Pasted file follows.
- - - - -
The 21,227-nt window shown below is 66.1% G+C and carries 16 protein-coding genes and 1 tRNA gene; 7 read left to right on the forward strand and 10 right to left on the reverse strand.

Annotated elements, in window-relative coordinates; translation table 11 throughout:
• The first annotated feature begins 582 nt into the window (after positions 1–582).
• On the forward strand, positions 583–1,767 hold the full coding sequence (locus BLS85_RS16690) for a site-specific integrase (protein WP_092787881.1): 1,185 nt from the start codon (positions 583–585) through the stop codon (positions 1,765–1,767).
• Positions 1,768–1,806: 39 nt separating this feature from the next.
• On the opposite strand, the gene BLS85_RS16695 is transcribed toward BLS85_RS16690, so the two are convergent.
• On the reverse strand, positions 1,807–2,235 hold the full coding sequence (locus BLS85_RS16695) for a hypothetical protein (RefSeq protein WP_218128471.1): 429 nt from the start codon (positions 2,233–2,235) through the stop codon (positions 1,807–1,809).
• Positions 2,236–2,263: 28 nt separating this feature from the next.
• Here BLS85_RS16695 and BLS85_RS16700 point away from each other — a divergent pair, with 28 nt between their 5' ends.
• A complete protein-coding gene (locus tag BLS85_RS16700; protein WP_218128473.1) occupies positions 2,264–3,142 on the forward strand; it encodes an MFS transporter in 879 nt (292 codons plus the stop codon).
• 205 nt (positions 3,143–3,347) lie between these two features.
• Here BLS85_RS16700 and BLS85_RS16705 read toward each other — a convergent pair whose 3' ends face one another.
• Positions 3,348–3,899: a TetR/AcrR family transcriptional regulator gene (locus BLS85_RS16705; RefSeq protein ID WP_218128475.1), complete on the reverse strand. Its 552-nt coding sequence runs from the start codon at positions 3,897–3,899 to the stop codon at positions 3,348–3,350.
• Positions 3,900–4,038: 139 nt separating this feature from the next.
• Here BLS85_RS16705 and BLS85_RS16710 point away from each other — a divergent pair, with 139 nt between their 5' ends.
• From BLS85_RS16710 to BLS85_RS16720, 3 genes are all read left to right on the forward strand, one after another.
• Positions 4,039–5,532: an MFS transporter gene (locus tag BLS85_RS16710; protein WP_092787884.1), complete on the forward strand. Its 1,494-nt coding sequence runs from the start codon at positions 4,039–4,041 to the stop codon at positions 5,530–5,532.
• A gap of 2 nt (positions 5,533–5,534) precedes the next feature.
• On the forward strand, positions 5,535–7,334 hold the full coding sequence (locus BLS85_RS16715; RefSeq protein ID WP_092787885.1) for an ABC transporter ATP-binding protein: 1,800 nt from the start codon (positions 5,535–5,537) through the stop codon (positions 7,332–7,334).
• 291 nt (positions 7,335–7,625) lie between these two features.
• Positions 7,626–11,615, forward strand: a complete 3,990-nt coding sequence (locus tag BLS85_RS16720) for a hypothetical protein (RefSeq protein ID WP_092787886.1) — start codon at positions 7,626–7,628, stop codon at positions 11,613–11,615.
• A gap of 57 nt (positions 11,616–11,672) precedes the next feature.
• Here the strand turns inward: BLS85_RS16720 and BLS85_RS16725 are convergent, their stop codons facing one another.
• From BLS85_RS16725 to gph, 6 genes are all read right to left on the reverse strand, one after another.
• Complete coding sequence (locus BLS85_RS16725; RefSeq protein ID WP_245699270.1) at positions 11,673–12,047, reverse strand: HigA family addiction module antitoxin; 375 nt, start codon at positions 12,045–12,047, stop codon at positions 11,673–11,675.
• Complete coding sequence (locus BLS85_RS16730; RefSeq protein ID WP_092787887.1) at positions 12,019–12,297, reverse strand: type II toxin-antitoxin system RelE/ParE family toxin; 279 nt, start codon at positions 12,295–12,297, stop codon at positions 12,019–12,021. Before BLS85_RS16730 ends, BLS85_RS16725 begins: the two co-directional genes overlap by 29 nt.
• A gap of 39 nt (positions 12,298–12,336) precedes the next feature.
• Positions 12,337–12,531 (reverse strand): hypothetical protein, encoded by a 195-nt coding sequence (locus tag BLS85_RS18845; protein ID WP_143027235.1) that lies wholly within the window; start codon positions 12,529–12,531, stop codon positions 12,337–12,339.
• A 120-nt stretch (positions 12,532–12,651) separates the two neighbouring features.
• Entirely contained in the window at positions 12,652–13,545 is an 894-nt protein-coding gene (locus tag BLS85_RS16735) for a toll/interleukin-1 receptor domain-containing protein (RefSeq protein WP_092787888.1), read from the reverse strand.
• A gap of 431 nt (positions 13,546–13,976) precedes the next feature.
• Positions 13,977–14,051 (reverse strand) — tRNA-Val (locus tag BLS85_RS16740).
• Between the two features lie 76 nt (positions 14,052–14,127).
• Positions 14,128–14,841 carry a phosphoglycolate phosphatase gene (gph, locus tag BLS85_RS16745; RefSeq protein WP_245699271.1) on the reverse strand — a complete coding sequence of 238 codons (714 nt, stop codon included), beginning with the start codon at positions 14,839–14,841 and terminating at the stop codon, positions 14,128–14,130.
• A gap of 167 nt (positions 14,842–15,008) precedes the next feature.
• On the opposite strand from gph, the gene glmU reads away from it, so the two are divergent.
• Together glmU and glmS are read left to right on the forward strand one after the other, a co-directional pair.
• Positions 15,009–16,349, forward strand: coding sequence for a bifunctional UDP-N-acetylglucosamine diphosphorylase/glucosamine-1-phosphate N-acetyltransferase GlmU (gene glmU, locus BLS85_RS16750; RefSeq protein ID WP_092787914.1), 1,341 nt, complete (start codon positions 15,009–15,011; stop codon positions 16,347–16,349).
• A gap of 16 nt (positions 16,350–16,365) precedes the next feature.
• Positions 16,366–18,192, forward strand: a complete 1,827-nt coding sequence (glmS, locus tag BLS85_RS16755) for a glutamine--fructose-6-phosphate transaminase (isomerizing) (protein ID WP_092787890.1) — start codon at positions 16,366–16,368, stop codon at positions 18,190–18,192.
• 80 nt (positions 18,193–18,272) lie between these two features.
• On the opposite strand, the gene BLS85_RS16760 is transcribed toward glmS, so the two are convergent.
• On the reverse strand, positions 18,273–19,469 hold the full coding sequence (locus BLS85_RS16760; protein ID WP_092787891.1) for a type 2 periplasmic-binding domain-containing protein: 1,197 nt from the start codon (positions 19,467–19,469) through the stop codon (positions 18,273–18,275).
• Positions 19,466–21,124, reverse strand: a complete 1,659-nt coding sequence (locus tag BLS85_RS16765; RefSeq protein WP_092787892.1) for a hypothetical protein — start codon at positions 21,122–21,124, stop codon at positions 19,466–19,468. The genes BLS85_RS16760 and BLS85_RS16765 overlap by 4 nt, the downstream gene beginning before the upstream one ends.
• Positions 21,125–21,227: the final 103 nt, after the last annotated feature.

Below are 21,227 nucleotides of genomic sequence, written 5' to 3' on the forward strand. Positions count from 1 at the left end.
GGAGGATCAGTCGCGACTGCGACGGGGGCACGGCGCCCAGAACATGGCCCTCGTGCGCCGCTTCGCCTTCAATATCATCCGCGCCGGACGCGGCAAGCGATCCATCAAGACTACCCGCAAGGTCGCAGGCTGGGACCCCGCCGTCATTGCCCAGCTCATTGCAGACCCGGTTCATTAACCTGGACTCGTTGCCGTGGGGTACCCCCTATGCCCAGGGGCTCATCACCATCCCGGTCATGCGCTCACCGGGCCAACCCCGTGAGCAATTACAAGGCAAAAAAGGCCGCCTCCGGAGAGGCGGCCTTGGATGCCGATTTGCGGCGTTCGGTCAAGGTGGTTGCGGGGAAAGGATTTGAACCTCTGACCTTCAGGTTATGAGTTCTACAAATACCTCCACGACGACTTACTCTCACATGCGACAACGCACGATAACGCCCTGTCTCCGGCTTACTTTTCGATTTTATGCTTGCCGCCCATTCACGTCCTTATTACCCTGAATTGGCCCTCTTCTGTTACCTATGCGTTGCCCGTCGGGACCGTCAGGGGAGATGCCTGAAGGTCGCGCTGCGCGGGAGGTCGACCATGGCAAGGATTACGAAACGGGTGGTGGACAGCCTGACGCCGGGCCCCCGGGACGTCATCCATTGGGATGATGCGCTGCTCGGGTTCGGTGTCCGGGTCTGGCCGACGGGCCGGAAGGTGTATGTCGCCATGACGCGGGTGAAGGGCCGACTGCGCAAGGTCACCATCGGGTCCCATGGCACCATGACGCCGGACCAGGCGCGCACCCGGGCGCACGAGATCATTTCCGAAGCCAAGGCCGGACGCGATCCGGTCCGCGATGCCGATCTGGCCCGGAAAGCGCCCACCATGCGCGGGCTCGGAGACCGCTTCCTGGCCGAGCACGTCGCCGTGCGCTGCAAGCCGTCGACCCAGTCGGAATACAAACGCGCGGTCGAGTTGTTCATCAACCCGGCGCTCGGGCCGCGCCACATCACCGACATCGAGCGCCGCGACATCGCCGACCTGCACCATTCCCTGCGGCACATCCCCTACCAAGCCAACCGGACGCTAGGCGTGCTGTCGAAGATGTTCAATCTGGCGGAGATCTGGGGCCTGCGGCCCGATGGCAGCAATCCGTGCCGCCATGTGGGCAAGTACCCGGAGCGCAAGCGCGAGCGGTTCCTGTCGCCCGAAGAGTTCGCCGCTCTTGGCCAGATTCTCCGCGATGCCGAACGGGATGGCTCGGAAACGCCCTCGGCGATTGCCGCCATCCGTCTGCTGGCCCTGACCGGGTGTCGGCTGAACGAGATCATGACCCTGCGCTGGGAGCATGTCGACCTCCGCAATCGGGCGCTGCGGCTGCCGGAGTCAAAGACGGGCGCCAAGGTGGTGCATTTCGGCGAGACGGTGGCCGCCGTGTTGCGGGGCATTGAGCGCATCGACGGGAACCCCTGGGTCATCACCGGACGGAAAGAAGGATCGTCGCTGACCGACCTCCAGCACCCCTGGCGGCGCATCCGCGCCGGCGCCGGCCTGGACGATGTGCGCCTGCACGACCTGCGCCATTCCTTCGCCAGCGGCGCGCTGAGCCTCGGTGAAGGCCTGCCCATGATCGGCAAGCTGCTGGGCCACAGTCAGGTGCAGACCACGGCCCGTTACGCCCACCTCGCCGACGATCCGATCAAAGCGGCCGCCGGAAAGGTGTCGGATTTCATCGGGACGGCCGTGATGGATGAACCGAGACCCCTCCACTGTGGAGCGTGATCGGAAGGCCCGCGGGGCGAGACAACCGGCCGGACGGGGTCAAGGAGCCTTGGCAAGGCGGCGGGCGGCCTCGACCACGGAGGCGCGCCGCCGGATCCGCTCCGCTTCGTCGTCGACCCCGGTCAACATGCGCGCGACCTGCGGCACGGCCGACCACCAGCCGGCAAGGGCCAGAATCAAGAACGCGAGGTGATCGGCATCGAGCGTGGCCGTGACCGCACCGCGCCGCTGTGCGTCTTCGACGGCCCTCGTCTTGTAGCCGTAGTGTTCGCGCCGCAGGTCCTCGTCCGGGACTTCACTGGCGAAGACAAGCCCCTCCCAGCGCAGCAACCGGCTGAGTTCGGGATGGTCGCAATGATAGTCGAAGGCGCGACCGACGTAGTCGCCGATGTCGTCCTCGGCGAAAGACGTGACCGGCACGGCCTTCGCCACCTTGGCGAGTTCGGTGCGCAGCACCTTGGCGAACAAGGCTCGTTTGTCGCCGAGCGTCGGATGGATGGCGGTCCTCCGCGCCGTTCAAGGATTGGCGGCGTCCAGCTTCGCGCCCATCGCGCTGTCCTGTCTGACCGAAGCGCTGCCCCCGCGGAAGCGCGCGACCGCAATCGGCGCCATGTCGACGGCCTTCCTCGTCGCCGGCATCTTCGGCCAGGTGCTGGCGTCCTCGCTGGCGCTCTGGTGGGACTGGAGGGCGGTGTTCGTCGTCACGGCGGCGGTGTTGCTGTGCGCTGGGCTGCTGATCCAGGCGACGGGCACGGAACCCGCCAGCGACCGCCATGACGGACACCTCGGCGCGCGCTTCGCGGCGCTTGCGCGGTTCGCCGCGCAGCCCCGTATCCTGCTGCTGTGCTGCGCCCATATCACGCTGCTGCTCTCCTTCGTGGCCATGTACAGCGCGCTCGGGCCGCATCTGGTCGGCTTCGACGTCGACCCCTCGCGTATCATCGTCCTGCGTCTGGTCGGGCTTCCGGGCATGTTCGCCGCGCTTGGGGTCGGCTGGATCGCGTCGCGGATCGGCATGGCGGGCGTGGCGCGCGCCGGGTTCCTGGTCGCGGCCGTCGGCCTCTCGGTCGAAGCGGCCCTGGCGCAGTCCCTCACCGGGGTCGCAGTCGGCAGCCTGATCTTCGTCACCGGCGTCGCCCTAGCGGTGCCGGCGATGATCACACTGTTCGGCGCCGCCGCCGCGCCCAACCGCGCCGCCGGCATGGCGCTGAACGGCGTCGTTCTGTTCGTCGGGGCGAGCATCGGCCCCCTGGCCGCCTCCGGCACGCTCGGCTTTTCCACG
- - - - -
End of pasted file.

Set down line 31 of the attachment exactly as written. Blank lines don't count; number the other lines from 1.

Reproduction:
• A gap of 431 nt (positions 13,546–13,976) precedes the next feature.